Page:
COVID-19: One Year and 625 Cases Later
By Donald Gilpin
One year ago the Princeton Health Department announced Princeton’s first positive case of the new coronavirus, a 49-year-old resident who had attended a private party in Princeton where two people from the Boston area were later found to be infected.
Fourteen of the 47 people at the party were Princeton residents. They were all contacted by the Princeton Health Department, and nine of them reported one or more symptoms of COVID and were tested. On Sunday, March 15, 2020 the health department announced the second, third, and fourth COVID-19 cases in Princeton. Since then there have been more than 620 cases and 21 COVID-related deaths, with an additional 13 probable COVID-related deaths, reported in Princeton.
Noting that there has been little time for reflection over the past year, Princeton Health Officer Jeff Grosser wrote in an email on Tuesday, March 9, “Tomorrow marks the one-year anniversary of Princeton’s first confirmed case reported to the health department, although we had already been contact tracing prior to the first confirmed case because reporting was delayed in the beginning due to laboratories scrambling to deal with the influx of new specimens.”
Emphasizing the ongoing struggle with the pandemic, he added, “It’s hard to believe it has been a year. The health department has not had much reprieve in the last 12 months, with all of the changes and new things learned about COVID-19. It has put public health to the test, and reflection has not been an option, nor a priority.”
He continued, “The only priority the health department team is focused on right now is vaccine distribution to as many people as possible. And after that, time will tell but it will likely be the catching up of many preventative health services delayed due to the pandemic, along with the social and emotional repercussions we are just starting to skim the surface of.”
On Monday, March 8 the Princeton Health Department reported a continuing decline in cases, with just three new positive cases in Princeton in the past seven days, and 12 cases in the past 14 days.
As of Tuesday morning, March 9, New Jersey has administered 2,558,570 vaccine doses, including 1,688,812 first doses and 869,104 second doses. The New Jersey Department of Health (NJDOH) received its first shipment of Johnson & Johnson’s newly approved one-shot vaccine last week to join the Pfizer and Moderna COVID vaccines. The Johnson & Johnson vaccine does not require ultra-cold storage, which makes it transportable to homebound individuals and others who cannot get to vaccination sites.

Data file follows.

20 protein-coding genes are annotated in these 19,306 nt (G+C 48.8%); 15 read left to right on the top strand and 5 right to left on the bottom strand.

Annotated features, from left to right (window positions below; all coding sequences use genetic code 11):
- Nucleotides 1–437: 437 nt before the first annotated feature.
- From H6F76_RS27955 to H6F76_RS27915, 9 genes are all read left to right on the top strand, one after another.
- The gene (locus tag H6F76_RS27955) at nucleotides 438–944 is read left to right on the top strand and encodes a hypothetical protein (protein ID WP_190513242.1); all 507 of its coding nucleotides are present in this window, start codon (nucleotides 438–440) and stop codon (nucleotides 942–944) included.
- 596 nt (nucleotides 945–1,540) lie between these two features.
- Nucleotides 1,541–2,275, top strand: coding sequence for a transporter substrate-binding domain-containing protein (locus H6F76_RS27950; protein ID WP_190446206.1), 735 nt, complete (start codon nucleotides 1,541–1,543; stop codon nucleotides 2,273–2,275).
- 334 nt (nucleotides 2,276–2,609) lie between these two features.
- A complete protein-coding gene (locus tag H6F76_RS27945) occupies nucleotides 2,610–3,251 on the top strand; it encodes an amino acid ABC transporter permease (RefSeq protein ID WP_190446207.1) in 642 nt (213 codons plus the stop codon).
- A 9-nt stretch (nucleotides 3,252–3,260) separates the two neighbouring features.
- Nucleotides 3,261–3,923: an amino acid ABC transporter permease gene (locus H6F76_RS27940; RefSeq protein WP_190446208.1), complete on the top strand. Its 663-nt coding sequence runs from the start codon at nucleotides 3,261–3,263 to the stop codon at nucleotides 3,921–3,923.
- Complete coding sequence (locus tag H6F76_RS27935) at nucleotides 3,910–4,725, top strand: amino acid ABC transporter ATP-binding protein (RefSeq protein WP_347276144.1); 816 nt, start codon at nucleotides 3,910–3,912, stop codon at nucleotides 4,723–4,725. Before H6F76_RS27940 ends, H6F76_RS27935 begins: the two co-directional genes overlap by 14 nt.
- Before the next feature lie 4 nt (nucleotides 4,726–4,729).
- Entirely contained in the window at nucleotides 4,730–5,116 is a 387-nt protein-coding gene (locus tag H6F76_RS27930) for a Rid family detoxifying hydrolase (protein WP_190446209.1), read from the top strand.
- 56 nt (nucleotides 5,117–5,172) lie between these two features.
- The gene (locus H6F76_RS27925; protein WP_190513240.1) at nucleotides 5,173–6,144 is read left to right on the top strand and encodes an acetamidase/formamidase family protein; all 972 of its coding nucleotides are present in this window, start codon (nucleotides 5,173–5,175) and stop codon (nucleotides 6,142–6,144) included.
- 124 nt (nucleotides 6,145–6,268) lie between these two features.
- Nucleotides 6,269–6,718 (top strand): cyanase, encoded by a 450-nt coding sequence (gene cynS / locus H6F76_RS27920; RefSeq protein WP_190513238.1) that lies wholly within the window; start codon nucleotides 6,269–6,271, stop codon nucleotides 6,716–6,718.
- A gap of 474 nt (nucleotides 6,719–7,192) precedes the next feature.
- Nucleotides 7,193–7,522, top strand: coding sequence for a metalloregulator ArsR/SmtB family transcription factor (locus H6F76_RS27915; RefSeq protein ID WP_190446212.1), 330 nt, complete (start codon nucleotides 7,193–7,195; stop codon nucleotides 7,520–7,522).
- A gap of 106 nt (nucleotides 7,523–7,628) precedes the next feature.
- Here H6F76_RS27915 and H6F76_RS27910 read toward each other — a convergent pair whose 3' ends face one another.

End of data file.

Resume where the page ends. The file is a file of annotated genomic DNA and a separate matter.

The Centers for Disease Control (CDC) announced on Monday, March 8, that fully vaccinated individuals can gather indoors with other fully vaccinated people without wearing masks or social distancing.
Currently eligible for vaccines are the following individuals: health care workers, residents and workers at long-term care and high-risk congregate-care facilities, first responders, individuals over 65, individuals 16-64 with medical conditions that increase the risk of severe illness from the virus, Pre-K to 12 educators and staff, and child care workers in licensed and registered settings.
Beginning March 29, frontline essential workers in the following categories are eligible for the vaccine: food production, agriculture, food distribution, eldercare, warehousing, social services support staff, elections personnel, hospitality, medical supply chain, postal and shipping services, clergy, and judicial system.
To receive a vaccine, individuals must first register through New Jersey Vaccine Scheduling System (NJVSS) at covidvaccine.nj.gov. Princeton residents are encouraged to continue using individuals portals — such as CVS, RiteAid, and ShopRite — to make vaccine appointments, as well as other New Jersey COVID-19 vaccine locations listed at covid19.nj.gov.
The demand for vaccinations continues to exceed the supply in New Jersey, and delays and frustrations in scheduling appointments are likely to continue through March, but New Jersey Gov. Phil Murphy has predicted improvements by April, when he anticipates significant increases in the vaccine supply.
A Vaccinator Call Center at (856) 249-7007 will assist New Jersey residents 75 and older with registration and scheduling appointments.
Residents can also contact Princeton Human Services at firstname.lastname@example.org or (609) 688-2055 with technological issues or for assistance in Spanish or English.
As vaccinations proliferate and case numbers continue to decline, Grosser commented on the opening up process and the road ahead. “The easing of restrictions is certainly motivating,” he said. “And we will carry that motivation with us to the finish line of this pandemic. We have faith in the leaders at the CDC for the newly released guidance on indoor gatherings with other vaccinated individuals. We hope that while restrictions are lifted, residents continue to remember not everyone is vaccinated and they should still practice mask wearing and physical distancing until further direction.”